FREQUENTLY ASKED QUESTIONS
What are HEPA filters?
HEPA filters are High-Efficiency Particulate Air filters that meet specific levels of particle removal efficiency. In the USA (ASME or U.S. DOE), a HEPA filter must remove 99.97% of 0.3µm particles, with the filtration efficiency increasing for particles smaller and larger than 0.3µm. In Europe, HEPA filters
must have a collection efficiency >99.95% (ISO designation H-13) or 99.99% (ISO designation H-14) for particles at the most penetrating particle size(typically 0.1µm to 0.3µm). HEPA filters can remove all kind of particles including solid dust, smoke, fumes, pollen, liquid aerosols, bacteria, fungi, and viruses (including COVID-19).
What are ULPA filters?
ULPA filters are Ultra-Low Penetration Air filters capable of removing >99.999% of particles in the air stream. They work just like HEPA filters but have a denser porous structure and a higher pressure drop, resulting in nearly 100% efficiency at 0.12µm.
How are the particles collected by air filters?
Air filters have a three-dimensional internal structure made by fibers, or a porous matrix, arranged randomly . When particles go thru this porous structure, they can be collected by several physical mechanisms including diffusion, interception, inertial impaction(see below figure), and in some cases electrostatic attraction. The combined overall collection efficiency of an air filter has a behavior like the one shown in the figure below. This means that air filters have a minimum fractional efficiency at a size typically between 0.1 and 0.3µm, known as the most penetrating particle size (MPPS). For this reason, HEPA and ULPA filters are rated at these particle sizes, where they are known to be least efficient.
How do air filters catch very small nanoparticles and viruses?
Particles in the 1nm to <100nm size range are collected mainly by diffusion. These particles exhibit what is known as Brownian motion due to air collisions with air molecules that make these tiny particles move with a random path. The smaller the particles the longer distance these particles can move, so they are collected very efficiently by the internal filter structure.
How do air filters catch particles larger than 0.3µm?
Particles larger than 0.3µm are collected by interception and inertial impaction, and the collection efficiency increases with particle size. The figure below shows a diagram of how these two collection mechanisms work. For interception the particle is collected by just being close enough to the fibers. For the inertial impaction the particle deviates from the streamline and hits the fiber. Both mechanisms become dominant at larger particle sizes.
By Andrew Jarvis - Own work using: Current Strategies for Engineering Controls in Nanomaterial Production and Downstream Handling Processes. U.S. National Institute for Occupational Safety and Health pp. 14–15 (November 2013)., CC BY-SA 4.0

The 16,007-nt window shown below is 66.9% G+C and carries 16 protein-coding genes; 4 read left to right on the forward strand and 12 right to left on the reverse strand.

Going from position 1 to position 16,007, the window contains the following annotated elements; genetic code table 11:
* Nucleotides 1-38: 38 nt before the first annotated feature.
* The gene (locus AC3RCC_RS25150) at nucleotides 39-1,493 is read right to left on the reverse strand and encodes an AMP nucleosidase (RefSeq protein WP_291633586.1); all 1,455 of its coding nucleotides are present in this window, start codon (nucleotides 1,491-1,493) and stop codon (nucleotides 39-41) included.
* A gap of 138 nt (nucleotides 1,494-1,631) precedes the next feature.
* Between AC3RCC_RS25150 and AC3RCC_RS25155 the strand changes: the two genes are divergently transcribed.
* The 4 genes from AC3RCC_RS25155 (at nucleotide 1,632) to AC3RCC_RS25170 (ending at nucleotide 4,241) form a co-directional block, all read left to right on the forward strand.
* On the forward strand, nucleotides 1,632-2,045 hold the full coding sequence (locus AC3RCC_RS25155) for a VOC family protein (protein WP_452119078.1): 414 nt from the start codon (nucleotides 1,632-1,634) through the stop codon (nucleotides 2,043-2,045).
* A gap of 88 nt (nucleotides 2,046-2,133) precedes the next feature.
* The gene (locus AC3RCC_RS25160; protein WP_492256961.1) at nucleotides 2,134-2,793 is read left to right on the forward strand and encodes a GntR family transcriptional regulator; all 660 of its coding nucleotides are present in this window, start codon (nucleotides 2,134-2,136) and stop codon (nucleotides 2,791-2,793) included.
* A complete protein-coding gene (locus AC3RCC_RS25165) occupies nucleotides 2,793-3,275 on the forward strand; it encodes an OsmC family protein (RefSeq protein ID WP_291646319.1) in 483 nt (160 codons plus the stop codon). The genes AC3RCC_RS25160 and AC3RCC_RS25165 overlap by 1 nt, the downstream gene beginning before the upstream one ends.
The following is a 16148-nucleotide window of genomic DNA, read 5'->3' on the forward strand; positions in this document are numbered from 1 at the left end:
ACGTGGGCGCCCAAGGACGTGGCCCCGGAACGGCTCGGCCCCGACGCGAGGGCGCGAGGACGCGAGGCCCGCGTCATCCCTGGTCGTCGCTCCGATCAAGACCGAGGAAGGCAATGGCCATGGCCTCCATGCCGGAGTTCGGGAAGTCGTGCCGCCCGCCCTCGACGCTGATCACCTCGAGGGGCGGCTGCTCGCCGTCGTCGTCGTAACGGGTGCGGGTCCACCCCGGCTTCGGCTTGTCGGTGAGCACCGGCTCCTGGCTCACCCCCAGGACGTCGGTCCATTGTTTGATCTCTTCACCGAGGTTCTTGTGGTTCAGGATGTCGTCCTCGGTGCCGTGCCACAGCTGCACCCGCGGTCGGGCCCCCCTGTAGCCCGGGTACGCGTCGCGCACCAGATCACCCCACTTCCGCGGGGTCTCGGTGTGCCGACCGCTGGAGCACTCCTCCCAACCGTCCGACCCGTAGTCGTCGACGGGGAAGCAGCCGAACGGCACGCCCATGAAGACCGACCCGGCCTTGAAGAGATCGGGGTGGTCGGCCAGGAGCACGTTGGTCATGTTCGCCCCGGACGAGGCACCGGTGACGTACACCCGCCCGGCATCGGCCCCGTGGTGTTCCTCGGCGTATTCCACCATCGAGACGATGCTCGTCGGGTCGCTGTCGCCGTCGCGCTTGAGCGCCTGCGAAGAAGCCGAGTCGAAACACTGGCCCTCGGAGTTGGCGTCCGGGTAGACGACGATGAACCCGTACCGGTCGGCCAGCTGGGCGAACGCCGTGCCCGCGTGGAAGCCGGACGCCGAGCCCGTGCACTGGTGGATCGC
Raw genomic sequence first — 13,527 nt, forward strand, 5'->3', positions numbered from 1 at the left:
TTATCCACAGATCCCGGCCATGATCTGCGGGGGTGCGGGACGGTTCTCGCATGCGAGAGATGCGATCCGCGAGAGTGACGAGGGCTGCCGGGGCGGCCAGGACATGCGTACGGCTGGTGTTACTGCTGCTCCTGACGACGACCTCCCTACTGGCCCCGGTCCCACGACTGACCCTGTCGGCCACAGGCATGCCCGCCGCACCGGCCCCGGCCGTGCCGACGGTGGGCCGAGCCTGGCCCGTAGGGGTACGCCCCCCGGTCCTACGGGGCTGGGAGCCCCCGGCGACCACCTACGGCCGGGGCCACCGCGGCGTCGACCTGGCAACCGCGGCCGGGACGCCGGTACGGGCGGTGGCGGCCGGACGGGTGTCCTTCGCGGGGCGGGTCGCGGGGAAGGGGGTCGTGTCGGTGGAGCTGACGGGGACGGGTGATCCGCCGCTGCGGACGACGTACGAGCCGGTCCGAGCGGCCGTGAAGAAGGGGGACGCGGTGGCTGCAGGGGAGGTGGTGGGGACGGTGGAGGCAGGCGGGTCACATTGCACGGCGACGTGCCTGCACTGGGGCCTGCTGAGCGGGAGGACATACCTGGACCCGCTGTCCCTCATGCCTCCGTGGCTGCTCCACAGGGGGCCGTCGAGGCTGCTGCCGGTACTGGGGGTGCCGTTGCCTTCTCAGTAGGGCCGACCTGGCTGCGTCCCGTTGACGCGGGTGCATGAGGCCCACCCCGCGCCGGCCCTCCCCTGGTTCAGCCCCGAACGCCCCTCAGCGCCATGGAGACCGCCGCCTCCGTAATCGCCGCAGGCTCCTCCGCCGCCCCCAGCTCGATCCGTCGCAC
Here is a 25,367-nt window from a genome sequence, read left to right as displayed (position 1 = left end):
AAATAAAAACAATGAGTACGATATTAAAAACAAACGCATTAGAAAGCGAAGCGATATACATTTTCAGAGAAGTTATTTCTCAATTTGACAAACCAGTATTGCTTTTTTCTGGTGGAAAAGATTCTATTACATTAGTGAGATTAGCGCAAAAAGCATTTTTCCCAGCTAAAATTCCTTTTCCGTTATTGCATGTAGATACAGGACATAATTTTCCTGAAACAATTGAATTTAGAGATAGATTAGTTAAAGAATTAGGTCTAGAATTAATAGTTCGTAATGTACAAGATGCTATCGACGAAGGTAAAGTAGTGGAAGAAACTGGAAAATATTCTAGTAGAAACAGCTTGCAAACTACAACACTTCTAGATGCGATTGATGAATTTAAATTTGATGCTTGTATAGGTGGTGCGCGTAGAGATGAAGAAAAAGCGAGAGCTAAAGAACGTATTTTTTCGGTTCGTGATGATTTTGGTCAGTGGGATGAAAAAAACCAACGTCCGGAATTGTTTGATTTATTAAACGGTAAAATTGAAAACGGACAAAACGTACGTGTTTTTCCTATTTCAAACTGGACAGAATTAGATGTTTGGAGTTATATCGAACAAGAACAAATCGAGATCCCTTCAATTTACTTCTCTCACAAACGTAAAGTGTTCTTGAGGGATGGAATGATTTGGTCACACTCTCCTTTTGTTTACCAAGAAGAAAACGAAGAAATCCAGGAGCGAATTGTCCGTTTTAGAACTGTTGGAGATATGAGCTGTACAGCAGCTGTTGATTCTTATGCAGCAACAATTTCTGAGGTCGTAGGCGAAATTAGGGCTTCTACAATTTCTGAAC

What is Penetration for air filters?
Penetration is the fraction of particles that are not collected. It is equal to 1 minus the fractional efficiency. A 99.9% efficiency corresponds to a 0.001 or 10-3 penetration. For very high efficiency filters it is common to use the penetration instead of filter efficiency.
What happens with collection efficiency as the filters gets used?
As the filter loads with particles, these are deposited within the internal filter structure. The filter gets progressively more efficient, but its resistance to air flow increases (larger pressure drop), and the air flow starts to decrease. This loading continues and can eventually restrict the air flow significantly. It is recommended to replace the filter before it gets clogged with particles. The time interval for changing a filter could be weeks or months, depending on the concentration level of the particles being removed, and the allowable pressure drop of the filtration system.
What is the typical pressure drop of HEPA filters?
HEPA filter media is rated at a face velocity of 5.3 cm/s thru the flat filtration area, at which the pressure drop is typically about 1 in of water or 250 Pa. However, this is not a requirement for all HEPA filters, as the actual pressure drop will vary with the application and the specific type of filter, and how the media is laid out in the filter. HEPA filters are pleated to increase the filtration area and reduce the pressure drop for a given flow rate. Filters used for hospital ventilators may have a pressure drop of only 1 in of water at 100 L/min flow rate. For any filter, the pressure drop will increase as the flow rate increases.
Can air filters also remove gaseous contaminants?
No, air filters cannot collect contaminants that are in gas or vapor form, as they can go thru the filter just as the air does. However, there are special filters made with a bed of activated carbon or other gas adsorbing materials designed to remove gaseous contaminants.